John 1:19 This is the testimony given by John when the Jews sent priests and Levites from Jerusalem to ask him, “Who are you?” 20 He confessed and did not deny it, but confessed, “I am not the Messiah.” 21 And they asked him, “What then? Are you Elijah?” He said, “I am not.” “Are you the prophet?” He answered, “No.” 22 Then they said to him, “Who are you? Let us have an answer for those who sent us. What do you say about yourself?” 23 He said, “I am the voice of one crying out in the wilderness, ‘Make straight the way of the Lord,’ ” as the prophet Isaiah said.
24 Now they had been sent from the Pharisees. 25 They asked him, “Why then are you baptizing if you are neither the Messiah, nor Elijah, nor the prophet?” 26 John answered them, “I baptize with water. Among you stands one whom you do not know, 27 the one who is coming after me; I am not worthy to untie the thong of his sandal.”
v.26 is intriguing to me. “Among you stands one whom you do not know, the one who is coming after me…”. He’s essentially saying that Jesus was present among his disciples at that very moment, but they didn’t realize it – which suggests that Jesus didn’t stand out from the crowd based on his appearance. I wish one of the gospel writers had given a physical description of Jesus – not that it would matter in the great scheme of things. But I’m curious. I can’t imagine a present-day writer doing the same.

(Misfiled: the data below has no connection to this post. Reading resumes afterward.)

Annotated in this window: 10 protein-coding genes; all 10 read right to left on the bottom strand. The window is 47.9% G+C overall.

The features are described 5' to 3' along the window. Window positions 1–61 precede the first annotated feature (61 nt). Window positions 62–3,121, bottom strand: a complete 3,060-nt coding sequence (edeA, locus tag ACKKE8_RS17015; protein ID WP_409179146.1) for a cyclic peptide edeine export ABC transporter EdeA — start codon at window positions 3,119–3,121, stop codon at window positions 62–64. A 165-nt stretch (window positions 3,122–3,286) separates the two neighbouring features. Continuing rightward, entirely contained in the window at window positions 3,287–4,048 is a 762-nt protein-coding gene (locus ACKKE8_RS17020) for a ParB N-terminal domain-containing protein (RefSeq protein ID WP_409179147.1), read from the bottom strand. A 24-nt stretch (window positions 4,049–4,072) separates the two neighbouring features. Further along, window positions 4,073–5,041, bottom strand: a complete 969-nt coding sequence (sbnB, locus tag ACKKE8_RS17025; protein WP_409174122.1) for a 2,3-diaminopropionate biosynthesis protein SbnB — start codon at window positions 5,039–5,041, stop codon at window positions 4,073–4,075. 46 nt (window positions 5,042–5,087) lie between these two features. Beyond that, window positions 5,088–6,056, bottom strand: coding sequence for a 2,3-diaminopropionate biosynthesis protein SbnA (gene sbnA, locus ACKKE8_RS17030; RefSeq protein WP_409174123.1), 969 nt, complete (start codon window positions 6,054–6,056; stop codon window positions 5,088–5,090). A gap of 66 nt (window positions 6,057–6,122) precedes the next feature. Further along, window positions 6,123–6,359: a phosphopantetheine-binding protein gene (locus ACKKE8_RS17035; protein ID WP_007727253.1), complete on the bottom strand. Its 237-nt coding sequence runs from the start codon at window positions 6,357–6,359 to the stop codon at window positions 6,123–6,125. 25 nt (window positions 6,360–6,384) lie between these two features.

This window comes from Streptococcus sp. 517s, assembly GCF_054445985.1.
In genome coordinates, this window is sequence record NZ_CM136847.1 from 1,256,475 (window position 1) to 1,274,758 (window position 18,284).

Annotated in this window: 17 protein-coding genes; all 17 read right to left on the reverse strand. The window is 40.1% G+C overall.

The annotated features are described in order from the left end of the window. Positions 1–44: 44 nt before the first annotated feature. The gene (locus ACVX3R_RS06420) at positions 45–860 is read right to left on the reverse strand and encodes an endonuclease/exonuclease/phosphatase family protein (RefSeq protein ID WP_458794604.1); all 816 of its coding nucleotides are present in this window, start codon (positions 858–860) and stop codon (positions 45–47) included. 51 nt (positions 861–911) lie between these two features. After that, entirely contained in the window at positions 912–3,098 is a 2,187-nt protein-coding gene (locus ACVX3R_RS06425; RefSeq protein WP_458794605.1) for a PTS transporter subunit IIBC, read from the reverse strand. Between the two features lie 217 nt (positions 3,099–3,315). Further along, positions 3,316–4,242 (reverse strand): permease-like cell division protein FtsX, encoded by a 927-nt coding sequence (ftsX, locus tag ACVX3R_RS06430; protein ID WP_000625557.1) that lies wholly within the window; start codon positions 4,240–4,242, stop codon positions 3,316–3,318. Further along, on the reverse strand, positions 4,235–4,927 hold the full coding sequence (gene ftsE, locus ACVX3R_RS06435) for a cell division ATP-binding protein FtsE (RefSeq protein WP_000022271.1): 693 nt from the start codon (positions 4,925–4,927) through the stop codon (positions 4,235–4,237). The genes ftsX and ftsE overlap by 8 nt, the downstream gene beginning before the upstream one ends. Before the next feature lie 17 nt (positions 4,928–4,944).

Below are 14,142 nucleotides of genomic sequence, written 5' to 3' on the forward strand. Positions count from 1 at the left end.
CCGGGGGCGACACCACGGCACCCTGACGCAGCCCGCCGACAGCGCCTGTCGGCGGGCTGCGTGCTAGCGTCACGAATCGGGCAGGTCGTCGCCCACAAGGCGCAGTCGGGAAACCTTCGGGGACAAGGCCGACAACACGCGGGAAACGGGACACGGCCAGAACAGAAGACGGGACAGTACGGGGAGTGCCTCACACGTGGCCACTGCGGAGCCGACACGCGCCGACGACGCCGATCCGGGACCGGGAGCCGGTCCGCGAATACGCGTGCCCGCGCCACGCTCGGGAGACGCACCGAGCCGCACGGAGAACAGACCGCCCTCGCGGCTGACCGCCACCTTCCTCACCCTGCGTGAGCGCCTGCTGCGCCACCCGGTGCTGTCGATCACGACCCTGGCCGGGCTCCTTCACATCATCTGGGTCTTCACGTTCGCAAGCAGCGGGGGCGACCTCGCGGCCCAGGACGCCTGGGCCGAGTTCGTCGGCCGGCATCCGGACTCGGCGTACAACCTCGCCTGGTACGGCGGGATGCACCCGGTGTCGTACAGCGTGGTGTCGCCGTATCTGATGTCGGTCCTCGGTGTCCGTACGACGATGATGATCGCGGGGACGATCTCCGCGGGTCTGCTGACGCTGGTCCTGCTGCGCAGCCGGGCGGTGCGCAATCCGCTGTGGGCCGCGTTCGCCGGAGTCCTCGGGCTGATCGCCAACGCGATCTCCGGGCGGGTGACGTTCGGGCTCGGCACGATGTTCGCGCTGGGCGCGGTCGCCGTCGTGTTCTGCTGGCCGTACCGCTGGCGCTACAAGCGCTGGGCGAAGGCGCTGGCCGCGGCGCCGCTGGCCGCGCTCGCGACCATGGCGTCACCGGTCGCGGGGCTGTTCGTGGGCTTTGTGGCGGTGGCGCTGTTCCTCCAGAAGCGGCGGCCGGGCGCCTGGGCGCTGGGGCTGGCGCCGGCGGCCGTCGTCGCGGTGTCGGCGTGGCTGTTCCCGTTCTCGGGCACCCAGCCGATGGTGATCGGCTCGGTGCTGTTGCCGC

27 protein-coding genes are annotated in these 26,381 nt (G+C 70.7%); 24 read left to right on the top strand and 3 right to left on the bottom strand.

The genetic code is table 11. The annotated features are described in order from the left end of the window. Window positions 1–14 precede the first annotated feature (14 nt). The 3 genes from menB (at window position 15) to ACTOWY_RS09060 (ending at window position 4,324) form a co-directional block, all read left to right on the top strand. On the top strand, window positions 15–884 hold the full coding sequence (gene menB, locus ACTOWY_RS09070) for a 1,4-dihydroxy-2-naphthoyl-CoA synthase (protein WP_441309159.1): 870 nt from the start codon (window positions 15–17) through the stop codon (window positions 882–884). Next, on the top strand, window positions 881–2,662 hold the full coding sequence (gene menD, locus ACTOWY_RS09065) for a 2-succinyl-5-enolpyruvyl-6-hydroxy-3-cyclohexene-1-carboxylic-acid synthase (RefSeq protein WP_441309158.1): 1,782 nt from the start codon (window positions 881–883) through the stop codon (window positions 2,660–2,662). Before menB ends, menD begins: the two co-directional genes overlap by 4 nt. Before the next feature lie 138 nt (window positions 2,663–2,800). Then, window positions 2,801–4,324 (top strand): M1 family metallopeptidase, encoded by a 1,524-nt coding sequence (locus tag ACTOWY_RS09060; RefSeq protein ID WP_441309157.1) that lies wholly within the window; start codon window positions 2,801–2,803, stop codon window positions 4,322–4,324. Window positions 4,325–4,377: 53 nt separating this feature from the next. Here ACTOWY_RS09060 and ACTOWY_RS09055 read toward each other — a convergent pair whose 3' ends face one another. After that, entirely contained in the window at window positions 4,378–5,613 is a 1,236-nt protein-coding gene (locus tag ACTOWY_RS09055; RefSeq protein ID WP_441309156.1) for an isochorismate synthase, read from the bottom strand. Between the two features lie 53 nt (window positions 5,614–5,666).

I have two young adult daughters who are blessed with their mother’s good looks. I was recently at the grocery store with my daughter Danielle (pictured on the right above) and chuckled when I observed how the young male employees interacted with her. They were all smiles and extraordinarily helpful. As we were leaving Danielle said, “Wow, the people at this store are so friendly and give such great service”, to which I replied, “Yes – for you.” Danielle was surprised when I told her I don’t get the same treatment when I shop alone, nor do I expect do most other patrons. She gets treated differently because she’s young and pretty. I see it all the time when I’m with her or with her sister Victoria. But they are often oblivious to this. It seems normal to them.
In a culture obsessed with physical appearance, beauty is a form of currency – dare I say, particularly if you are female. It’s true for males of course, but not to the same degree. You might argue with me on that and that’s fine. My point is, appearance counts a great deal in the culture at-large, but not so in the Kingdom of God.
What we see over and over in scripture, is that God is concerned with one’s inside, not one’s outside. It’s another way that the Kingdom of God is very different than the kingdoms of this world. Lord, teach us to focus on what matters to you. Amen.